Annu. Rev. Astron. Astrophys. 1999. 37: 487-531
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2.2. Origin of the Broad Emission Lines

Quasar emission-line research is an example of the inverse problem in astrophysics. We know the answer - the observed spectrum of a quasar, and we are trying to understand the question - the conditions that created it. Any model of the line-forming regions will have uncertainties related to uniqueness, but these can be minimized by considering the astrophysical context and by limiting the models to essential properties. The essential properties of the BEL region (BELR) are as follows:

  1. The BELR is photoionized. The main evidence for photoionization is that the emission-line spectra change in response to changes in the continuum, with lag times corresponding to characteristic radii of the BELR (Peterson 1993). The shape of the ionizing continuum is a fundamental parameter and is in itself an area of active research (e.g. Zheng et al. 1997, Korista et al. 1997a, Brunner et al. 1997, Laor 1998). Below we present calculations using simple power laws between 1 µm and 100 keV, and we describe results that do not depend strongly on the continuum shape.
  2. The BELR spans a range of distances from the central object. The line variability or reverberation studies just mentioned find different lag times for different ions. Highly ionized species tend to tie closer to the continuum source. Overall, the radial distances scale with luminosity, such that R approx 0.1 (L / 1046 ergs s-1)1/2 pc is a typical value (Peterson 1993).
  3. The BELR has a wide range of densities and ionization states. The range in ionization follows simply from the lines detected, from OI lambda1303 to at least NeVIII lambda774 (Hamann et al. 1998). The range in density comes mainly from the estimated radii and photoionization theory (e.g. Ferland et al. 1992). Clouds (1) with densities from 108 to >1012 cm-3 may be present. [We use the term "cloud" loosely, referring to some localized part of the BELR but not favoring any particular model or geometry (see Arav et al. 1998, Mathews & Capriotti 1985)]. Any given object could have a broad mixture of BELR properties (Baldwin et al. 1995, 1996).
  4. The BELR probably has large column densities. Large column densities, typically NH gtapprox 1023 cm-2, were originally used in BELR simulations to produce a wide range of ionizations in single clouds (Kwan & Krolick 1981, Ferland & Persson 1989). These large column densities might not apply globally because we now know that different lines form in different regions. In our calculations below, we truncate the clouds at the hydrogen recombination front, with the result that different clouds/calculations can have different total column densities. However, the truncation depths are in all cases large enough to include the full emission regions of the relevant lines.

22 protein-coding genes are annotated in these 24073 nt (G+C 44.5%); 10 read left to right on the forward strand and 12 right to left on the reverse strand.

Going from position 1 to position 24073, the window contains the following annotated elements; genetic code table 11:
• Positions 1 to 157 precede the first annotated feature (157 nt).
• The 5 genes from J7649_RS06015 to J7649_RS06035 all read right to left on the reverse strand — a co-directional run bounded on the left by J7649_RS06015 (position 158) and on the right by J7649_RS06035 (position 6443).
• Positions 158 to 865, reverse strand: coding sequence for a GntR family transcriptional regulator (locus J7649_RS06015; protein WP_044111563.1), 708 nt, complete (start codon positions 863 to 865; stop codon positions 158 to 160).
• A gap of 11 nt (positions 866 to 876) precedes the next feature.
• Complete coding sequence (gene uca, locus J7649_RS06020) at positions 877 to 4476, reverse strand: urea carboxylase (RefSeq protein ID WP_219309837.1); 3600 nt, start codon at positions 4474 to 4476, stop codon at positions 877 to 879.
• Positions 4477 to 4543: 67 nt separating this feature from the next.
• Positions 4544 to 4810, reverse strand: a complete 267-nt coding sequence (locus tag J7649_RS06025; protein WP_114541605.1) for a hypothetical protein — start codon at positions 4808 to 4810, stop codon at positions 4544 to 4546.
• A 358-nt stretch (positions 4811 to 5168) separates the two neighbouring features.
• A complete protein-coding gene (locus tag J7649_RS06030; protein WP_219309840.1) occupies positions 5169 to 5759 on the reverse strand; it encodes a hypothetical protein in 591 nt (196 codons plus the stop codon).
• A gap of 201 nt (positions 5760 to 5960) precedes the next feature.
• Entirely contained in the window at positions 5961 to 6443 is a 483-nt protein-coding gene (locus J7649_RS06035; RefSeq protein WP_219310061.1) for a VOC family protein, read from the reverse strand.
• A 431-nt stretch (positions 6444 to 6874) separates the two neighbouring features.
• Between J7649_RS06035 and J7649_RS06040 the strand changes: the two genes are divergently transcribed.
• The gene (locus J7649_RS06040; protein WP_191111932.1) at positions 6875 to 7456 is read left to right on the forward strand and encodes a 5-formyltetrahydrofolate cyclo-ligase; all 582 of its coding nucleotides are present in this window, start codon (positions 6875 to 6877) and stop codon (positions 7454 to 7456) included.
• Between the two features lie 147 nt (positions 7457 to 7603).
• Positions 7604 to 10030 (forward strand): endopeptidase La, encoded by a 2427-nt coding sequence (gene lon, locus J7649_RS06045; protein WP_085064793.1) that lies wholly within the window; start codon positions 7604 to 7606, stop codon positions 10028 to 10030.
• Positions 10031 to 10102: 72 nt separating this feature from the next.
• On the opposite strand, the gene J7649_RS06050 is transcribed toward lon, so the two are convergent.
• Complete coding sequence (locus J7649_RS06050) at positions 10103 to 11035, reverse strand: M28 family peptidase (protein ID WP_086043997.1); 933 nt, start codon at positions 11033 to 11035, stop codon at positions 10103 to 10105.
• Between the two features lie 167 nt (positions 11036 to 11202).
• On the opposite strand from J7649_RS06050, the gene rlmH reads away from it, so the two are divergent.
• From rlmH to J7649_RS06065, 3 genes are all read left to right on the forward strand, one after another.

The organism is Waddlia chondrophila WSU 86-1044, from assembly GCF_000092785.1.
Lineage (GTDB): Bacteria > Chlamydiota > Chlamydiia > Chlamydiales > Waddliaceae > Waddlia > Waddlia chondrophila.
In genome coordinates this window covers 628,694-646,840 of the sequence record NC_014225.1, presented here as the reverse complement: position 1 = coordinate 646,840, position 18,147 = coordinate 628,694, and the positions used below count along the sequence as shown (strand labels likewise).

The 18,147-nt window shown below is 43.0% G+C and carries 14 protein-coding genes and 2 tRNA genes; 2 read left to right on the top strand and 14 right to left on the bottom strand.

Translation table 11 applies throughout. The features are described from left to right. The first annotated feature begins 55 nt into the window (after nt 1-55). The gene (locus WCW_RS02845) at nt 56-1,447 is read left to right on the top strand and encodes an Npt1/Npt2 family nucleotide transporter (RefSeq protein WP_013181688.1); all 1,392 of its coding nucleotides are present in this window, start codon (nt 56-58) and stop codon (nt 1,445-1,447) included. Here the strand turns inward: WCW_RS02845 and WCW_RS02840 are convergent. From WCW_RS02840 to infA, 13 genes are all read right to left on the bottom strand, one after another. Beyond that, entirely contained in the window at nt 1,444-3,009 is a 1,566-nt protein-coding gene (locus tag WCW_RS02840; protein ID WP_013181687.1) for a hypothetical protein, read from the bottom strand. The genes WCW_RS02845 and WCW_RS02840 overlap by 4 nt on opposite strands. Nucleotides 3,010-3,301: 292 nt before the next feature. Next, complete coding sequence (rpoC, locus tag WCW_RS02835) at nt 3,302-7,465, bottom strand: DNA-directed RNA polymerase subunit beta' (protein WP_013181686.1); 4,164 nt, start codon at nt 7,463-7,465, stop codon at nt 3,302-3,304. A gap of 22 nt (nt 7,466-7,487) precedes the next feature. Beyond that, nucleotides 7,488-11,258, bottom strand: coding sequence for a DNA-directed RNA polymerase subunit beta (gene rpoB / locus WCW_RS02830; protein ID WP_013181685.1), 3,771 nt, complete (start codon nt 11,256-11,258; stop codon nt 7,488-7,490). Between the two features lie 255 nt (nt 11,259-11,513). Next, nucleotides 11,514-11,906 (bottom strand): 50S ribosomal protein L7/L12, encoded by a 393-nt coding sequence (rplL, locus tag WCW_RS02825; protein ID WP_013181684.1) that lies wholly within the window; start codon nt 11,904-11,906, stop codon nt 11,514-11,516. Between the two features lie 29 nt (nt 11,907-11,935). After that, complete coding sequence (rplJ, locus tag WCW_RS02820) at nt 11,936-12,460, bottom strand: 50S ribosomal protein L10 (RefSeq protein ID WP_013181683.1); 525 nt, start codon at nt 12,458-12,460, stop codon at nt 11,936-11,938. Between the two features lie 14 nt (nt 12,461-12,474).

5. Thermal velocities within clouds are believed to dominate the local line broadening and radiative transfer. The observed line widths are thus caused entirely by bulk motions of the gas. This issue is important because (a) continuum photoexcitation (pumping) can overwhelm other excitation processes if the local line broadening (e.g. microturbulence) is large, and (b) the line optical depths and thus photon escape probabilities (see below) vary inversely with the amount of line broadening. The interplay between these factors makes it hard to predict the behavior of a given line without explicit calculations. Shields et al. (1995) plot some line-strength behaviors for the particular case of low-column-density clouds. One argument against significant microturbulence involves the Lyalpha / Hbeta intensity ratio. Simple recombination theory predicts a ratio of ~ 34 (Osterbrock 1989), although the observed value is far smaller, closer to 10 (Baldwin 1977a). This discrepancy is worsened by microturbulence (Ferland 1999). The solution probably requires severely trapped Lyalpha photons resulting from large optical depths at thermal line widths (see also Netzer et al. 1995).

1 We use the term "cloud" loosely, referring to some localized part of the BELR but not favoring any particular model or geometry (see Arav et al. 1998, Mathews & Capriotti 1985). Back.

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